Saturday, January 28, 2023

From the Magazine: Following the Thread

Michelle Drummond was burnt out. Living in Washington, D.C., as a federal contracted project manager for 17 years with an art hobby on the side, she decided, circa 2018, that it was time for a career change and a lifestyle change. She favored Florida for its tropical climate, but the connection she would soon establish to Delray Beach was nothing short of kismet.

“I found Arts Warehouse before I came down, and I spoke to Grace [Gdaniec, now the Warehouse’s manager],” Drummond recalls. “When I clicked on her website and looked through it and called, Grace said, ‘How did you find us?’ She said, ‘I just hit publish [on the website].’ That was a sign that I was making the right move.”

Four years later, Drummond still maintains a studio in Arts Warehouse, but her reach extends throughout the city and county. She also runs a pop-up gallery of her work in the SofA District, and she was selected for the final exhibition curated at the Cornell Art Museum in 2021. In March, she premiered her first public art installation, “The Metamorphosis,” inside the Mandel Library in West Palm Beach, becoming the first Black female artist to be awarded a solo, permanent public art commission by the city.

Drummond’s specialty is three-dimensional fiber art whose bright hues echo the Pop Artists of yore—Kandinsky, Lichtenstein, Warhol—while occupying a space between representation and abstraction. In “Life’s Rhythm,” blue yarn conjures a heart monitor with its ebbs, flows and spikes, suggesting life’s peaks, craters and surprises. In “Let it Roll,” perhaps Drummond’s most meta piece, spools of yarn tumble off an outstretched tongue, suspended in midair. “Navigating the System,” with its swirls of teal and white bands converging into a vortex, resembles both a question mark and a river—an endless flow of uncertainty, a metaphor perhaps for life itself.

“I create based on what manifests itself to me,” she says. “The colors I pull from my culture, the Caribbean; I create vibrant art to uplift me and evoke some sense of happiness and joy and peace.”

To tour Drummond’s work is to experience her life story, as her biography and her corpus are intertwined. “Risk Taker 1,” for instance, which displays a hand pressing a button that opens a new opportunity, was completed a year after she left a financially sound career to make art full-time.

A native of Jamaica, Drummond took her first risk in 1995, leaving her family behind to attend St. Lawrence College, in upstate New York, on an academic scholarship. She played field hockey in college, achieved her bachelor’s in mathematics, and studied computer science and French. She didn’t have the opportunity to explore art seriously until her senior year. “I always liked art, but culturally, that’s not a career to pursue,” she says. “Jamaica is a very conceited environment. If you’re not a doctor or lawyer, your career path is not very respected. It’s a lot of status, money, classism.”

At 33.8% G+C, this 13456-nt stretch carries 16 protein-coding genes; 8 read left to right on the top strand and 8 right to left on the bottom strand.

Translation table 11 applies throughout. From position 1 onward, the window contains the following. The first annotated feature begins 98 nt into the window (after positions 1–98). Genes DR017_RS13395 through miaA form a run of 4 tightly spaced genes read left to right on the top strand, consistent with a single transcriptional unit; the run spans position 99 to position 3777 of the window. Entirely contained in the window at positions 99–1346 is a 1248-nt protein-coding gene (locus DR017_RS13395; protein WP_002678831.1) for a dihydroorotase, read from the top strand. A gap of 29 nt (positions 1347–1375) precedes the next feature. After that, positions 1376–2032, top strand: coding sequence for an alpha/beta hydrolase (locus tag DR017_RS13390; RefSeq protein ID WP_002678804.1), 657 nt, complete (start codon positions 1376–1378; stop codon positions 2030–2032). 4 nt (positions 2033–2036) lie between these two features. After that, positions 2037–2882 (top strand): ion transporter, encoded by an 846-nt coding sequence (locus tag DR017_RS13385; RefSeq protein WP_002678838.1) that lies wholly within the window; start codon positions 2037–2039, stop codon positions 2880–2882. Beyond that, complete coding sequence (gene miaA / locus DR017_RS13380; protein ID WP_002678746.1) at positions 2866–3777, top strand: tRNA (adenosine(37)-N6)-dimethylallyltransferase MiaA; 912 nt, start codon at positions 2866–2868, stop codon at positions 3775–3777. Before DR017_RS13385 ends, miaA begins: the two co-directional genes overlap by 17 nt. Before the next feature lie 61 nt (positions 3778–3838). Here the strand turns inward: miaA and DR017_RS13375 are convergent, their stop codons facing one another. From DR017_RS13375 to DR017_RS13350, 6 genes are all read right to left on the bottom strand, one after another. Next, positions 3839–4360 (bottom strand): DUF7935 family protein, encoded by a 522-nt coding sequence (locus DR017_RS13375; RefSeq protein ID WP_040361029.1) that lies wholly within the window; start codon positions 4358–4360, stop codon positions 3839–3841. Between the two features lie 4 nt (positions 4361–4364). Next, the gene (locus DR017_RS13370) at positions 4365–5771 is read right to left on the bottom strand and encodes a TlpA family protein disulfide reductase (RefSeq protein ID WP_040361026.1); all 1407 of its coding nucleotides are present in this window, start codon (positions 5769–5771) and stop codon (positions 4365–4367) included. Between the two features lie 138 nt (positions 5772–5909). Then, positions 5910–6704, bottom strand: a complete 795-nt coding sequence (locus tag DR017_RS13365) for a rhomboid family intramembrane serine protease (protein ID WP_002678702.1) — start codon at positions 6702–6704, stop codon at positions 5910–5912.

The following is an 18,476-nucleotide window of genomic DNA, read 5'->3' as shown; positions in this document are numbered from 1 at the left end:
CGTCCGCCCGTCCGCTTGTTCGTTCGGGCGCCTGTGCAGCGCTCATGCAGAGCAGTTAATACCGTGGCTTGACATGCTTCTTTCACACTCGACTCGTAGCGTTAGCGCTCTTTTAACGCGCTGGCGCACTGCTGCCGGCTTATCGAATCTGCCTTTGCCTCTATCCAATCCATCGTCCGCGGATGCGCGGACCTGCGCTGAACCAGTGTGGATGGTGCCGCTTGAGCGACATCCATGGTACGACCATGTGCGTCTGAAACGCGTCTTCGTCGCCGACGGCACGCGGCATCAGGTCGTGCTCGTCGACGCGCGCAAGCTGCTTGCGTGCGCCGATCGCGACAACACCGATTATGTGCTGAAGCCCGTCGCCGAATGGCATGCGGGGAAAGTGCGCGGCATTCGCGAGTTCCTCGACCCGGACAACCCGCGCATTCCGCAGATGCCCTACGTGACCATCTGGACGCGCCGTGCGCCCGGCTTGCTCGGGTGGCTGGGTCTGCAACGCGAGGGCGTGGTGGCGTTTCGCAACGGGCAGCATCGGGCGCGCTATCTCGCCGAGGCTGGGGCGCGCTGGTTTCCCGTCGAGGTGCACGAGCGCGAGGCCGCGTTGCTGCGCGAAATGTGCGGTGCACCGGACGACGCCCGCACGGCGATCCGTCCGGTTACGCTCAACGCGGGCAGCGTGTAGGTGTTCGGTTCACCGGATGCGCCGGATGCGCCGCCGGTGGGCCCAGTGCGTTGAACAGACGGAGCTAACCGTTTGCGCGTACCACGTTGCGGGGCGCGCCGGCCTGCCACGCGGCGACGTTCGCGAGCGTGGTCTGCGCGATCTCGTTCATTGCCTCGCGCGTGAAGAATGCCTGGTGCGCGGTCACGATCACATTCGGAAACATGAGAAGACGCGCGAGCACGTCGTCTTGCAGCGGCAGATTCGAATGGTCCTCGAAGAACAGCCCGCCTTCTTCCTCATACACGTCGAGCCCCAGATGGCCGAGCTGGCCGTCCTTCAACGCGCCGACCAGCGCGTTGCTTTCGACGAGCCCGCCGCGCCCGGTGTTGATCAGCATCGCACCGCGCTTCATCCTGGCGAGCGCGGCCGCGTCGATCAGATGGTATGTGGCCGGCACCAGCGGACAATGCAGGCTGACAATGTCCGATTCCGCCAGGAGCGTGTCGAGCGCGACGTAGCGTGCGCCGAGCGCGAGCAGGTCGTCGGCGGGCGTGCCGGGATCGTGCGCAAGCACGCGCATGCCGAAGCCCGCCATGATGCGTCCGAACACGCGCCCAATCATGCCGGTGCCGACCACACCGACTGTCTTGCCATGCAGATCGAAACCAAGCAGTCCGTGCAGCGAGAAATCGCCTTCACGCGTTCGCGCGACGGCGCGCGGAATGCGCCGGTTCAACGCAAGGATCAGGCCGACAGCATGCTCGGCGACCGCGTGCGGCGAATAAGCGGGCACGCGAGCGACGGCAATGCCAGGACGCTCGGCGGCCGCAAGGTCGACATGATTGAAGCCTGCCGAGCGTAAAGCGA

So Drummond played the corporate game for nearly two decades, only to find that as a woman of color, she faced hurdles in America too. “There were a lot of biases in corporate. I was tired of fighting—trying to earn recognition when I didn’t necessarily need to earn it. I didn’t think I was being fairly treated in most of the corporate arena, and needed to fight to keep my position, and for respect and acknowledgement. I said, what am I fighting for?”

At the time, she made art on the side and gifted the finished works to friends. One of them coaxed her into following this passion full-time, which ultimately inspired the web search that led to Delray Beach and Arts Warehouse.

These days, her C.V. includes more than 25 group or solo exhibitions in just four years, a remarkably swift ascent. In addition to her original artwork, she sells prints of her work, handbags emblazoned with her imagery, and textiles derived from her finished pieces. She would welcome gallery representation to handle the business side of her art.

“My work is so unique, it’s not the traditional oil on canvas, or sculpture,” she says. “I’m using untraditional material … and for a lot of people, it’s more of an acquired taste. I’ve exhibited tremendously, and everyone is fascinated by my work, but I need to find the right audience, and the right person, who would want to collect my work.”

This article is from the November/December 2022 issue of Boca magazine. For more like this, click here to subscribe to the magazine.

John Thomason
John Thomason
As the A&E editor of, I offer reviews, previews, interviews, news reports and musings on all things arty and entertainment-y in Palm Beach, Broward and Miami-Dade counties.

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